I think the police want to question me about a crime that occurred, what should I do?
The police have a duty to investigate crime. Therefore, whenever someone makes an allegation about a crime the police will generally investigate that complaint. Police will often start their investigation by asking questions of those people that may know something about the allegation, including investigating the suspect(s).
You have a right to silence. The choice is yours.
The choice to cooperate with the police, whether as a witness or as a potential suspect, is up to the individual. Generally speaking there is no requirement that a person assist in a police investigation unless they are required by a specific law to do so, or are compelled by a judicial Order (such as a production order). As an arrested or detained accused, the person has a complete right not to cooperate with the police except in very narrow circumstances (such as being required to provide a breath sample). These examples where a person is required to cooperate are very rare, and are best addressed by speaking to a lawyer on whether there is such an obligation.
It’s not easy to stay silent in the face of police questioning. Speaking to a lawyer can assist you in understanding how to exercise your rights.
Speaking to a lawyer can assist you in understanding whether or not it would be in your best interest to speak to police, whether you are required to, or whether you should exercise your right to silence. Fortunately under Canadian law, any time a person is detained by police, they have a constitutional right to know what they are being detained for as set out in section 10(a) of the Charter of Rights and Freedoms). That person under detention also has a right to retain and instruct counsel (a lawyer) immediately as well as to be informed of that right.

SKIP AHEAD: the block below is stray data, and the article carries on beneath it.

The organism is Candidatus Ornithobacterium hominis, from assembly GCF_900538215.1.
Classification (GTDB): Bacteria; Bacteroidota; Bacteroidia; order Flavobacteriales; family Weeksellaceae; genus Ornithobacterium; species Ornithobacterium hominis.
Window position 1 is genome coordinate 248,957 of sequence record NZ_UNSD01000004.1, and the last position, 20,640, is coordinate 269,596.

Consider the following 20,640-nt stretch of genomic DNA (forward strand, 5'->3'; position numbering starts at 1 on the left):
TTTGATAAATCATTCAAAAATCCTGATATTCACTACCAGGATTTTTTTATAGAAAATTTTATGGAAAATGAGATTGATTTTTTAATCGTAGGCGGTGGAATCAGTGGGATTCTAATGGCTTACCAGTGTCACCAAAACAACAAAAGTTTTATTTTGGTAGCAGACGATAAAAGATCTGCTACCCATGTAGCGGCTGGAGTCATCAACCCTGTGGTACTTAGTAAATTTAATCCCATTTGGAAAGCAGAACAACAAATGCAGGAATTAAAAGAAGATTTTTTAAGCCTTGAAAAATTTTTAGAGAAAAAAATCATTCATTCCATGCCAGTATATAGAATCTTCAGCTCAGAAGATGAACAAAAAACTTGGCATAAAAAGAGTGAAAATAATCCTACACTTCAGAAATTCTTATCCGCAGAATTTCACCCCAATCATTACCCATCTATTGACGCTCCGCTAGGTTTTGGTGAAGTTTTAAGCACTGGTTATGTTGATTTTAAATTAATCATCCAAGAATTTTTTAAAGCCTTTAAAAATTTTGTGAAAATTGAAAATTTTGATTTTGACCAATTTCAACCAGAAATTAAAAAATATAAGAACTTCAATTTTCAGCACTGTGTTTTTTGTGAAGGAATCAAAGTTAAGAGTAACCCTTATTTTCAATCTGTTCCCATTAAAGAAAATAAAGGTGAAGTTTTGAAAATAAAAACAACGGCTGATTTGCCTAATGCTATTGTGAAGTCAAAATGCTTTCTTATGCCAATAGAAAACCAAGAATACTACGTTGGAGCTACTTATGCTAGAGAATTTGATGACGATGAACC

Failure to inform you of these rights or to properly implement them may result in a remedy later on in court if you are charged. It is therefore always a very wise decision to speak to a lawyer immediately upon arrest or detention so that your rights are protected, so that you do not refuse to cooperate when you might be required to do so, and so that you do not provide the police with details that may be very damaging to your case at a later occasion. There is no greater right when under arrest then the right to counsel and effective legal advice; be sure to exercise it.
Call (416) 999-8389 to speak to a lawyer immediately.